For a printable complete packing list, please go to Packing List
[ PACKING and CRUISE CHECKLIST ]
Below I will address the dress codes, as this requires some explanation.
- You will not get your luggage right away as you board the ship. Sometimes it won't be dropped off at your stateroom until a few hours after setting sail. That said, you might want to have a carry-on packed with essential items you might need before you receive your luggage.
- Most mainstream ships have at least one "formal" night per cruise held in their main dining room. Cruises of 3-5 nights generally have one formal night, cruises of seven nights have two, and cruises of 10-12 nights have three or more. Even if you do not eat often in the ship's main dining room, you might want to experience the formal nights. The formal night is where they "pull out all the stops." Examples include lobster, filet mignon, rack of lamb, etc. Dining room dress on the other nights ranges from "casual" to "casual elegant." Remember though, casual never means jeans or shorts at dinner in the main dining room. Of course, if this isn't your style, the bigger ships have plenty of other dining options where you may dress as you like.
- Men: For formal nights, a suit is fine unless you're on a luxury cruise. (Then a tux is a must.) If you do wish to wear a tux to your formal night, the ship will offer a tux rental onboard. Casual means khakis and a polo or something similar. Casual elegant could mean khakis with a sport jacket, or more dressy pants and shirt like what you'd wear to a nightclub if you're a younger guy.
- Women: For formal nights, a gown, fancy cocktail dress or pants suit is in order. Casual means anything but jeans or shorts. Casual Elegant requires something like a nicer sundress or dressy pants ensemble. The public areas and dining rooms often crank up the airconditioning, so have a sweater or wrap on hand.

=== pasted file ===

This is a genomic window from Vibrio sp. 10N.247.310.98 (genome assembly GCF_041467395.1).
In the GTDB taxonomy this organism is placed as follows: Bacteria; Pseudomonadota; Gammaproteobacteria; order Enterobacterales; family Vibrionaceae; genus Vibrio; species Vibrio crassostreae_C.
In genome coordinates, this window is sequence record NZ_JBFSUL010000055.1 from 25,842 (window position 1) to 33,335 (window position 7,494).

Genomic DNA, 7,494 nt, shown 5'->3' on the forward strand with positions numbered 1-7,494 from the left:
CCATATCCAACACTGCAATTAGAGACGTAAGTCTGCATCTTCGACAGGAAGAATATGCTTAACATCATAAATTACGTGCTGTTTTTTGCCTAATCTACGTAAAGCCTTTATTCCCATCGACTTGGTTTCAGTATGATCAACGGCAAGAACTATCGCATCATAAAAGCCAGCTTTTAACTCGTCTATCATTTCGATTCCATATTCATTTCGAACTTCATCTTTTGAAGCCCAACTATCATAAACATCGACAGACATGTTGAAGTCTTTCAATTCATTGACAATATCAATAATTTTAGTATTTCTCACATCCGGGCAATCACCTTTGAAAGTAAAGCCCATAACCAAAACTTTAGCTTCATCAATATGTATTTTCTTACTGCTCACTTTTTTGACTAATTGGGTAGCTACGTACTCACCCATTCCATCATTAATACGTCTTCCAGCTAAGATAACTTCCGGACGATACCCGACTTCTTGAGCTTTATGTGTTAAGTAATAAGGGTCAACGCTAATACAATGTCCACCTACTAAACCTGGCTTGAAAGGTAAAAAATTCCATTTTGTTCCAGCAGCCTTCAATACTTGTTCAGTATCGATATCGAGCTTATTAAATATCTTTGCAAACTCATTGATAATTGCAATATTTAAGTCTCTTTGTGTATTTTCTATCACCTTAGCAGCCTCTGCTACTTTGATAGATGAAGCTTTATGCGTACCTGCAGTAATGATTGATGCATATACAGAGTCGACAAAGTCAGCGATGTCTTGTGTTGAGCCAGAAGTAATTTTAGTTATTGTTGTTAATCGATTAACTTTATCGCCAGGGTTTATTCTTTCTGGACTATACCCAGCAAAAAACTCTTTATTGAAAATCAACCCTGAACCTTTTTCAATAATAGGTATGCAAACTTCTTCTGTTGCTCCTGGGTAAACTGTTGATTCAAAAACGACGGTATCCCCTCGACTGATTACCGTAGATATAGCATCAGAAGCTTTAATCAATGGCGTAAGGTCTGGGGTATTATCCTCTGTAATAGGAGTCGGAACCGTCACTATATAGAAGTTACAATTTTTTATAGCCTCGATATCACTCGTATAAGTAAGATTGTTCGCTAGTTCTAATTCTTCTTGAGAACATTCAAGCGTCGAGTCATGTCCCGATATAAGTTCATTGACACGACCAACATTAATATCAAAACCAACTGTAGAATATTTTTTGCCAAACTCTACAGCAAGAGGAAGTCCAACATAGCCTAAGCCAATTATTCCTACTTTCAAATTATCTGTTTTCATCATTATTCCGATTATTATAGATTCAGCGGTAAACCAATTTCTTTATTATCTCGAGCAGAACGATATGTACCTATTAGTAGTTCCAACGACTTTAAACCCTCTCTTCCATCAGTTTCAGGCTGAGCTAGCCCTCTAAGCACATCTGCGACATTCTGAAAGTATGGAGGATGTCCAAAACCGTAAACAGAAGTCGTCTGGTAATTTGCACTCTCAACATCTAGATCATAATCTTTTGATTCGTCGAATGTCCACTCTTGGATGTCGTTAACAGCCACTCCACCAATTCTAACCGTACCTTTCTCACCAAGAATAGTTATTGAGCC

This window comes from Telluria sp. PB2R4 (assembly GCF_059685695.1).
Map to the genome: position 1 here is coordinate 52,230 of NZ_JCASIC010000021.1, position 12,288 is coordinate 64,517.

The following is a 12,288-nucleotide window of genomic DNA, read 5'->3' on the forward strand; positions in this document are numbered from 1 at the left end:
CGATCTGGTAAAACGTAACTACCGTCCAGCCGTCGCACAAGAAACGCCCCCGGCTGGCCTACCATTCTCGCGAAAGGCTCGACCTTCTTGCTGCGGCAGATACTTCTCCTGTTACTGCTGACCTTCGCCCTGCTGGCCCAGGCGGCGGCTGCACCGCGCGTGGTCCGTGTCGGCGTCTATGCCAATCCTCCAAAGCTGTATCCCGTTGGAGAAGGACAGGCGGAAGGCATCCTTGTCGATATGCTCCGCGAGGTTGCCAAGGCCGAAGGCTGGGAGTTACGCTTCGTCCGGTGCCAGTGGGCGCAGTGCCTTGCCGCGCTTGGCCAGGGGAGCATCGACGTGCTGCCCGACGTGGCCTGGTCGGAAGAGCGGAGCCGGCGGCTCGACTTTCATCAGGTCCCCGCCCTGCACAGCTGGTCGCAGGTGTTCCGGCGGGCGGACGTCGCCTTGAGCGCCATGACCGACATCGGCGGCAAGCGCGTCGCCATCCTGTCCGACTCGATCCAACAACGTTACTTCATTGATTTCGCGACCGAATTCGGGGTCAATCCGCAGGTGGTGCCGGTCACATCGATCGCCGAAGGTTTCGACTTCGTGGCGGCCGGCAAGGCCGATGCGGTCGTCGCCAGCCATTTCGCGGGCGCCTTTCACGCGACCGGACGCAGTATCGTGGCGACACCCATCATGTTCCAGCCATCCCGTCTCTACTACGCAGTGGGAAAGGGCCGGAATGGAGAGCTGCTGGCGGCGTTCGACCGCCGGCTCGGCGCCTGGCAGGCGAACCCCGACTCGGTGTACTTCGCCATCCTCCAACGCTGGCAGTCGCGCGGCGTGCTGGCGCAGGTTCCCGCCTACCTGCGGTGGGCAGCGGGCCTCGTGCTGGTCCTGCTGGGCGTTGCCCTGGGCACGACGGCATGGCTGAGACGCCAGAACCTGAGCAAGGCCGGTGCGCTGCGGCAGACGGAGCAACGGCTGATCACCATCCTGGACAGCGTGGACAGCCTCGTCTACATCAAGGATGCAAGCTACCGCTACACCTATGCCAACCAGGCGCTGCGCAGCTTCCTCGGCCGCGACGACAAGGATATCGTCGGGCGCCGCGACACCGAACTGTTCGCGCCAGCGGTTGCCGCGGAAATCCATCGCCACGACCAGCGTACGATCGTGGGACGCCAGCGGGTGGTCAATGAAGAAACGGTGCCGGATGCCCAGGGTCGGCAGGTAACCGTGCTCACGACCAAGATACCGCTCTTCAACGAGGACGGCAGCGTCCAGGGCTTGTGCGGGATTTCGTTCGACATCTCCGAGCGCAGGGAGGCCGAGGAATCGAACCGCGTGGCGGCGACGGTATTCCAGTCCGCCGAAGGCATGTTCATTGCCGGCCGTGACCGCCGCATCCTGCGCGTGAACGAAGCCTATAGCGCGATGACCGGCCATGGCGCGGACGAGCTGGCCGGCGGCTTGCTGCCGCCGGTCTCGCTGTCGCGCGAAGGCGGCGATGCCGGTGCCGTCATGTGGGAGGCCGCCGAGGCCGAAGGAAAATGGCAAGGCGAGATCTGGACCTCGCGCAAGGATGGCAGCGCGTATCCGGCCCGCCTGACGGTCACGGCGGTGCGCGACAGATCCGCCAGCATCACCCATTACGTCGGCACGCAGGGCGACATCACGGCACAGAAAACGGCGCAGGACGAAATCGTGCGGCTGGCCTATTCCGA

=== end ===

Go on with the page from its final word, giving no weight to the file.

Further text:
TRANSFERS TO THE PIER
If you book your air seperately, you will need to figure out how you plan on getting to and from the pier. Most of the time you can purchase transfers from the cruiseline; meaning they will meet you at the airport, take your luggage, and bus you to the pier. Downside is that you are at the mercy of the cruiseline's schedule, possibly with wait times, and on a bus with many people. The alternatives are to take a cab (easiest but most expensive) or shuttle service. (Cruises By Kate can provide you with shuttle info). If you're staying at a hotel the night before sometimes they will shuttle you to the pier. In any case, when arranging your own transfer you have to manage your own luggage until arriving at the pier.
DRIVING TO THE PIER
If you live near enough to your port of embarkation, remember to leave enough time for parking and weather/traffic delays. If you live more than 2 1/2 hours away, I highly suggest you arrive the night before and stay in a nearby hotel. Cruises By Kate can suggest some ideal choices. You can find parking and directions to the pier by asking your travel professional (Cruises By Kate) or looking it up online. Sometimes the parking fees can be steep, so be prepared.